[[1]] Thermal contends that the warrant in its entirety was not supported by probable cause and was overbroad.  I find it unnecessary to consider Thermal's objections to the validity of any portion of the warrant other than the recordkeeping provision. Since Thermal was not cited for any violation other than that related to recordkeeping, there is no evidence arising from the remaining portion of the warrant to be suppressed even in the event I were to conclude that other provisions of the warrant were defective.  And since the records access provision is a separate and distinct clause within the warrant, it is severable from the remainder of the warrant.  Therefore, any defects in the remaining portions of the warrant would not justify invalidating the warrant in its entirety.  See Donovan v. Wollaston Alloys, Inc., 695 F.2d 1, 8 (1st Cir. 1982); United States v. Christine, 687 F.2d 749, 758 (3d Cir. 1982).

[[2]] The judge also rejected Thermal's contentions on several grounds that the pleadings were insufficient to afford it fair notice of the charges against it.   The judge properly disposed of these contentions for the reasons he stated.  In addition, contrary to Thermal's contention that it lacked notice that the regulation at 29 C.F.R. 1904.7 was in issue, Thermal's interrogatories to the Secretary referred to Thermal's "alleged noncompliance with the requirements of ..... regulations stated in the citation."

[[3]] The Secretary also referred to his authority under section 24 of the Act, which deals with statistical programs covering all employments not expressly excluded from the Act.

[[4]] Thermal points out that section 8(a) of the Act, which confers on the Secretary the authority to make inspections, does not expressly include records within the permissible scope of an inspection.  Accordingly, Thermal contends that the only means by which the Secretary may examine records is through a subpoena issued under section 8(b), which empowers the Secretary to "require the attendance and testimony of witnesses and the production of evidence under oath."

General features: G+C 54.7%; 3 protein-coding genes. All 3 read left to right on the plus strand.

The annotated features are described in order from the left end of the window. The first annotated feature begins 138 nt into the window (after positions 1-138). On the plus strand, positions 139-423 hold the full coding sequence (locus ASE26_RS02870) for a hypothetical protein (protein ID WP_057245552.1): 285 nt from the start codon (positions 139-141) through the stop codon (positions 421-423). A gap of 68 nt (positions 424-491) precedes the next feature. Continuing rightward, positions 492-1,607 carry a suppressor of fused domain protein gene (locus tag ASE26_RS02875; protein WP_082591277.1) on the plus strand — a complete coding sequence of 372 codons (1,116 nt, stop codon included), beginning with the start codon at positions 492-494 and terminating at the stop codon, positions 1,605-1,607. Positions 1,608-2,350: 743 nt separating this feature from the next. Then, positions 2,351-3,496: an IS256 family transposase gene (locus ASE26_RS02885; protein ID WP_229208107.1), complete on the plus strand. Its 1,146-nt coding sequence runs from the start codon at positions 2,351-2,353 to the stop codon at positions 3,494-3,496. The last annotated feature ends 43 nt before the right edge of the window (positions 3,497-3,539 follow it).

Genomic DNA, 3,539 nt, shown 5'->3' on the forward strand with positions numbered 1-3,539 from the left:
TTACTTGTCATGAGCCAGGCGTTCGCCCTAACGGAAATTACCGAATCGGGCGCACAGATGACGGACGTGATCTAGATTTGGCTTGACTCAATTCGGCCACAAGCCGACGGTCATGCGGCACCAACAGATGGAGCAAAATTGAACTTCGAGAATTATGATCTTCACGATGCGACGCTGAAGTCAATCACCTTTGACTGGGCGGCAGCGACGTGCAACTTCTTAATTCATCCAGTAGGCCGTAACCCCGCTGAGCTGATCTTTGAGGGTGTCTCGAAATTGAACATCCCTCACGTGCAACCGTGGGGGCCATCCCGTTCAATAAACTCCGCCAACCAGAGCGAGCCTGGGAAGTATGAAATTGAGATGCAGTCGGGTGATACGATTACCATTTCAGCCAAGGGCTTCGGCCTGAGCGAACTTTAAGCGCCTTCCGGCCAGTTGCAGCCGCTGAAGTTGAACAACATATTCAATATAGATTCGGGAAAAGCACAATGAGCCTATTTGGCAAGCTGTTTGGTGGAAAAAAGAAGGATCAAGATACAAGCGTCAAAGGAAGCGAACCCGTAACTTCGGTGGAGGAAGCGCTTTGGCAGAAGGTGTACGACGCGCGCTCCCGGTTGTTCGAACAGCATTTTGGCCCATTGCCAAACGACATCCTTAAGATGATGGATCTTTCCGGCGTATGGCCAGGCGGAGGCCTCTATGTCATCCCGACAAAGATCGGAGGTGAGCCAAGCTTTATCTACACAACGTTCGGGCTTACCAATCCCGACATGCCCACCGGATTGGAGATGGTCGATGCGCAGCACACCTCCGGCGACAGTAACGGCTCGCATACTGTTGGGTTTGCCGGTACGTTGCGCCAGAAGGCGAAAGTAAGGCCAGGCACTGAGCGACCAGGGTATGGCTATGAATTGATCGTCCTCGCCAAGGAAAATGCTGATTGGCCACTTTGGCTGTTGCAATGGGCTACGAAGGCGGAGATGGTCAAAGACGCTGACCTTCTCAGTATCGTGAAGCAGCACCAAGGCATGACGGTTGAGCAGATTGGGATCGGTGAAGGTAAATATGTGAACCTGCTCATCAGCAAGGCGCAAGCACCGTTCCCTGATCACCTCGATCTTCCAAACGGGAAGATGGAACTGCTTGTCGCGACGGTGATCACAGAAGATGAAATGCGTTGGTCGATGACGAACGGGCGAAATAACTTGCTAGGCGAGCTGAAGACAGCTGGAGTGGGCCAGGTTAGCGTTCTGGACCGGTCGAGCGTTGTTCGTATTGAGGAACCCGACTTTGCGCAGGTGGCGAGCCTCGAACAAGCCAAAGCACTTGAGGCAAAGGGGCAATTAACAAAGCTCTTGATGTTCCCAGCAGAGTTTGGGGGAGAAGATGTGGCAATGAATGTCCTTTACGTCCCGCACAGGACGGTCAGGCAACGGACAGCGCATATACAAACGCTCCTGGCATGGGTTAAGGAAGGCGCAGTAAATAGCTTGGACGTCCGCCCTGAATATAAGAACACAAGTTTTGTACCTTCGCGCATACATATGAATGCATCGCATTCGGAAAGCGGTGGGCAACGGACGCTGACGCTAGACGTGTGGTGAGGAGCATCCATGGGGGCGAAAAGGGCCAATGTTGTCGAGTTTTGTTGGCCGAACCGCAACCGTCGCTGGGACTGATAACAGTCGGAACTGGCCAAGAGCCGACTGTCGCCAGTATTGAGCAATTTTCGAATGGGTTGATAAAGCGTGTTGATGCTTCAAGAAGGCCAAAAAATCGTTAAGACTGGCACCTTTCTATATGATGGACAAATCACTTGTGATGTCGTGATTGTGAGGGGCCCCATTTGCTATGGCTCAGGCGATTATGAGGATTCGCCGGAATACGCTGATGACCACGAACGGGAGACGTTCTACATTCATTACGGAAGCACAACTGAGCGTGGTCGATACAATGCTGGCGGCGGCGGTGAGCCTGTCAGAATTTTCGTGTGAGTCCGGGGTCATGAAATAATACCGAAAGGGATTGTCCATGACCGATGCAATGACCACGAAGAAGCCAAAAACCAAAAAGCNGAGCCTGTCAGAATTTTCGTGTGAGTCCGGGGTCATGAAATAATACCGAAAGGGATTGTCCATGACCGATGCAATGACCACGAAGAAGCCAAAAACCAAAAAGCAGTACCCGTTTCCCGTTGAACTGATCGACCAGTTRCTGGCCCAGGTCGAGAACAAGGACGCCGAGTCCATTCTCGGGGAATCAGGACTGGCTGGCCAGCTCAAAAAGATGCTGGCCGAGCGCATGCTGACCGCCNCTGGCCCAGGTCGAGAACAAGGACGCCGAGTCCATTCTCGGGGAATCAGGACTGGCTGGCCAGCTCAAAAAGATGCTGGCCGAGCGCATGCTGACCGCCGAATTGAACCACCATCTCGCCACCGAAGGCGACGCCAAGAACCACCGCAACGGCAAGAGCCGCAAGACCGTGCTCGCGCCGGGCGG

The cases Thermal cites in support of this proposition are inapposite because they do not involve records of the type required to be maintained and made available under Part 1904.  Thus, in In re Establishment Inspection of Inland Steel Co., 492 F. Supp. 1310 (N.D. Ind. 1980), the warrant application included a request to examine employee medical and personnel records.  In Erie Bottling Corp., 539 F. Supp. 600 (D.C. Pa. 1982), the court in dictum stated that injury and illness records required under the Secretary's regulations should be made available during an inspection; it noted, however, that the employer had agreed to allow the Secretary access to those records.  The court in In re Establishment Inspection of Kulp Foundry, Inc., 691 F.2d 1125, 1132 n.18 (3d Cir. 1982), specifically stated that it was not deciding the question of whether a subpoena is necessary to reach those records that an employer is required to make available under section 8(c).  On the other hand, the one court which has specifically considered that issue has held that a subpoena is not the exclusive means of access to an employer's OSHA Form 200.  Donovan v. Wollaston Alloys, Inc., 695 F.2d 1 (1st Cir. 1982).  In that case the court noted that an employer would have less privacy interest in a document it is required by statute or regulation to maintain than in a document it produces and maintains on its own initiative and for its own purposes.  See also In re Establishment Inspection of Metal Bank of America, Inc., 516 F. Supp. 674 (E.D. Pa. 1981) (examination during a physical inspection of records required by regulations under section 8(c) is not inconsistent with section 8(b)).